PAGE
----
The Life and Death of the Urban Highway

Kyle Shelton | @KyleKShelton | July 10, 2015

Seattle_Downtown_Waterfront

The Alaskan Way Viaduct, a double decker highway, cuts through downtown Seattle and blocks access to the waterfront. The Washington State Department of Transportation is building an underground highway and will eventually demolish the elevated structure once it’s complete. Photo courtesy of Washington State Department of Transportation.

Houston is not alone in considering tearing down a part of its downtown highway system. 

Seattle is in the midst of tunneling a major roadway and eliminating a boundary between the city and its waterfront.

Dallas has a growing movement to rethink its downtown highway network. 

And Toronto recently voted to turn a portion of an elevated downtown highway into a hybrid roadway that will become part surface-level parkway and remain partly elevated.

Why are all these cities looking to take down their highways? And what can Houston learn from the decisions some cities have already made? 

A primary impetus for the removal of urban expressways is the simple fact that more and more people are moving back to American downtowns. Those moving into urban areas are often in search of dense, walkable and bikeable communities where bars, restaurants, and cultural centers are close by.

In many city centers, though, infrastructure from the 1950s, 1960s and 1970s create physical obstacles to this way of life. Urban highways disrupt the historic street grid and cut connections between neighborhoods. In many cities, like Seattle, they also block access to desirable amenities like waterfronts. 

For city officials looking to attract new residents to downtown, the removal of a highway can offer a huge opportunity to remake the city. Highway teardowns can open up new land for development, tie together formerly disconnected parts of a city or build upon existing amenities in new ways.

The choice to take down a highway also reflects a major change in thinking about the broader transportation system of which it is a part. When the majority of the elevated urban highways now being torn down were built, cities' transportation systems were oriented solely around a larger network of roadways. Downtown roads where built to usher suburbanites into the central business district. Today's multi-nucleated cities, with "downtowns" spread across the metropolitan area, make these older downtown highways increasingly expendable.  

Moreover, transportation planning today combines roadways with mass transit. Even in cities like Houston and Dallas, where transit has never had much of a modal share, the reconstruction of highways now includes transit elements like HOT or HOV lanes. The older roadways now being decommissioned often lack the ability to include such elements.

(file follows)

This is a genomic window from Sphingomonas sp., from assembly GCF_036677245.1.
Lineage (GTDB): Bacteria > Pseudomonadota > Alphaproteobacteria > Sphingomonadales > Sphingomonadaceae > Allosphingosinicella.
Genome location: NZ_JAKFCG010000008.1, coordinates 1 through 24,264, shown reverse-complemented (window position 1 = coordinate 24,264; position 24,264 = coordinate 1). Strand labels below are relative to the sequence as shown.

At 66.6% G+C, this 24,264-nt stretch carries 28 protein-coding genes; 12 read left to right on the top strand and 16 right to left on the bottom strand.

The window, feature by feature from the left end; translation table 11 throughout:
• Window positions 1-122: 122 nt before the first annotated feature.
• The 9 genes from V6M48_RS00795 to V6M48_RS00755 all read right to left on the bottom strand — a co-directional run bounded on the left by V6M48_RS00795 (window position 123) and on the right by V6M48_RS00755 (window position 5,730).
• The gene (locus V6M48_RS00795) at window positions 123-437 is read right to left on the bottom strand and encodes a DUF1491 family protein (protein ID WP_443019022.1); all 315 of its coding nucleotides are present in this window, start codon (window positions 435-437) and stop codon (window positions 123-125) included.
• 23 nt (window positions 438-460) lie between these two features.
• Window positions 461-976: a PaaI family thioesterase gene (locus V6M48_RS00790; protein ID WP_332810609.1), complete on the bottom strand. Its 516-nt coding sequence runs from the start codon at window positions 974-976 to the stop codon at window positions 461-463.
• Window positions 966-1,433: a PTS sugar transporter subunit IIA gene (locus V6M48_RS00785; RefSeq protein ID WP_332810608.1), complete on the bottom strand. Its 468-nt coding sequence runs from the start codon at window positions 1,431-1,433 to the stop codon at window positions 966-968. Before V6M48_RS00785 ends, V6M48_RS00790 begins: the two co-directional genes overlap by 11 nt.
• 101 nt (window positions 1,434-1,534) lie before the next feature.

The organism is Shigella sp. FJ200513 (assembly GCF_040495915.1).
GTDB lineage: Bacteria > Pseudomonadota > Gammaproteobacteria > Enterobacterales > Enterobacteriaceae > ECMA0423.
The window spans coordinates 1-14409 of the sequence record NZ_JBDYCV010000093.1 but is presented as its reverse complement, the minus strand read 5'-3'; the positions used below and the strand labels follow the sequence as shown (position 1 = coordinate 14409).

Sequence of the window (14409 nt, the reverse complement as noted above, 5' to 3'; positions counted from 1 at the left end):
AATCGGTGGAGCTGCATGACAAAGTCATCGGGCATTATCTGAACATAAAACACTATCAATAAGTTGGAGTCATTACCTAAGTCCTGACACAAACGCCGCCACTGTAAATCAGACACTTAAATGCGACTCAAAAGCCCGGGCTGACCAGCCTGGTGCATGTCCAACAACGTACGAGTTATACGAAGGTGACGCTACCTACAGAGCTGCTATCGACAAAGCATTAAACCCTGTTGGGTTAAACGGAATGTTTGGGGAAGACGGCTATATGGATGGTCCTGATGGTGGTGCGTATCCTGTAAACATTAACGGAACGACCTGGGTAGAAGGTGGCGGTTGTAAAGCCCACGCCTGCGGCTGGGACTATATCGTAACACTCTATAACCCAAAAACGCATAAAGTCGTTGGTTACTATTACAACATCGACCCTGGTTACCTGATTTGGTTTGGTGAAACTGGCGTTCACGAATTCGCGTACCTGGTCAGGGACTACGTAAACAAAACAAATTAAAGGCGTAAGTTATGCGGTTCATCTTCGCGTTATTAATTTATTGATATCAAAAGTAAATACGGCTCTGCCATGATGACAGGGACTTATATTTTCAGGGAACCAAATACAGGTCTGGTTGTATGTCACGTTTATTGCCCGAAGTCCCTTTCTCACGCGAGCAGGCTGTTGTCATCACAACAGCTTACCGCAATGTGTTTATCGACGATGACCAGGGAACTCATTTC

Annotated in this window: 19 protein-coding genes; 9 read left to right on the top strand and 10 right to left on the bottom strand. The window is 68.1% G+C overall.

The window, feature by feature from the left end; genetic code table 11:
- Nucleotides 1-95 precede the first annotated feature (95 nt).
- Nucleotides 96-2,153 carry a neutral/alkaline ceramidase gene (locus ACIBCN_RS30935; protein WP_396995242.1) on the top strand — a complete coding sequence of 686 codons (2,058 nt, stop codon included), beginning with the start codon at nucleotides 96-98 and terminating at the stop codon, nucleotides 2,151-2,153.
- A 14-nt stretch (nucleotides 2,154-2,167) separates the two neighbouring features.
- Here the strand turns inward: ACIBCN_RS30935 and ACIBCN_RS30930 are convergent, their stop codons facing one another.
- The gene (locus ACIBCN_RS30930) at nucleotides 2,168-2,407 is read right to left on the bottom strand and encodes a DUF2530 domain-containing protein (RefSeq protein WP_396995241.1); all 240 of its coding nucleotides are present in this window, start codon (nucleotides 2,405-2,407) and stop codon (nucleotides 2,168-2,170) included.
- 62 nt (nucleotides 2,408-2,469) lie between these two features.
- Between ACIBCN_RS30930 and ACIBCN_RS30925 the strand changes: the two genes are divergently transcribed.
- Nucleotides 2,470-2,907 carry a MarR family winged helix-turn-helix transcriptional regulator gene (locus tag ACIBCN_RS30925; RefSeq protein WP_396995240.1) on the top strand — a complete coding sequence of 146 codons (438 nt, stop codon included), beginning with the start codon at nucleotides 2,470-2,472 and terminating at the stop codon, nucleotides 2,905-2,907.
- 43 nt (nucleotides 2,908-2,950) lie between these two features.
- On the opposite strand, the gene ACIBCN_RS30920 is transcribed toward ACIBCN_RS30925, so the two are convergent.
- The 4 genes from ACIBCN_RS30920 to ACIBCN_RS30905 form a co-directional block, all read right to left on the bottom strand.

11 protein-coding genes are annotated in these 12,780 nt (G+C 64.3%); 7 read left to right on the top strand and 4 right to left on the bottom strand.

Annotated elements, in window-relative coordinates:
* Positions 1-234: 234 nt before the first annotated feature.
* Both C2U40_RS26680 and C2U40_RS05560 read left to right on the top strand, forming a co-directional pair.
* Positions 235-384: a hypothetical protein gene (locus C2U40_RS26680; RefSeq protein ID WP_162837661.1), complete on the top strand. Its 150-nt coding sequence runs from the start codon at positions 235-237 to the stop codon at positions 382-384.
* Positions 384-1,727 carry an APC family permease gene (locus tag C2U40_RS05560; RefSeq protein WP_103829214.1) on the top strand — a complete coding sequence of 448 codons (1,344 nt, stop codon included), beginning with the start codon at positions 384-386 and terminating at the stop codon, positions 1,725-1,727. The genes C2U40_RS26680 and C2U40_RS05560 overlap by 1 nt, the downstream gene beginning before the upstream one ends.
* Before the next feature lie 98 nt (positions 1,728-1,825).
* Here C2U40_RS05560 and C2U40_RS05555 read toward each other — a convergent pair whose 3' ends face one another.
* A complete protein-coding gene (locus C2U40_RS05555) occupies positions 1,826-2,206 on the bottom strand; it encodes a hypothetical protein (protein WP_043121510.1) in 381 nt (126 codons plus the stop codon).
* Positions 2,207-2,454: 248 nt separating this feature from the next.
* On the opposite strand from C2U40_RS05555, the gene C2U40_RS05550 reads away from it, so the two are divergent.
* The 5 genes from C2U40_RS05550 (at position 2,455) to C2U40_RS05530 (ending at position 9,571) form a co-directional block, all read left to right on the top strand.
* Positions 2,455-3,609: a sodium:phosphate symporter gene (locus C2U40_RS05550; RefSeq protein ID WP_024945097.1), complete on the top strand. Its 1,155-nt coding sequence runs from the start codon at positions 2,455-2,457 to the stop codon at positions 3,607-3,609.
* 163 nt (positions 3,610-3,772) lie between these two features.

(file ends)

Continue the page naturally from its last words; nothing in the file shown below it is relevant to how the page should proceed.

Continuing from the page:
It's easy to get drawn into imagining what could be made in the place of torn down highway.  As cities decide the fate of their downtown highways they would be prudent to keep in mind that the process of building or tearing down a highway is both costly and time consuming. In Houston, if the teardown option is selected, the Pierce Elevated won't likely be torn down until well into the 2020s. But there's an opportunity that comes with such a time frame too: it gives residents the chance to push officials to come up with the most effective plan possible.

As cities consider taking down parts of their highway system, they should draw upon lessons from other cities' experiences with the effort. Houstonians should pay attention, in particular, to a few national examples.

  • Seattle and Boston: In both cities, highway tunneling was used to open new urban space for development. Boston completed the Big Dig and now has a mass of green space snaking through its core. Seattle intends to take a similar, park-like approach.  
  • New York and Toronto: The West Side Highway in New York is a great example of the possibilities presented by a teardown. The highway was shifted from an elevated roadway to a surface-level parkway. The move created more space for pedestrians and bicyclists and opened access to the Hudson River waterfront. Likewise, Toronto's highway choice will open parts of the city to its waterline.
  • Louisville: When presented with the opportunity to remove a part of I-65 through their downtown, Louisville leaders instead chose to widen the roadway and build an additional bridge. This choice meant that the city's riverfront park and green space would remain disconnected from the city's direct downtown.

As planners embrace the idea that cities should no longer be planned solely for cars, the type of infrastructure we build up or tear down will continue to change.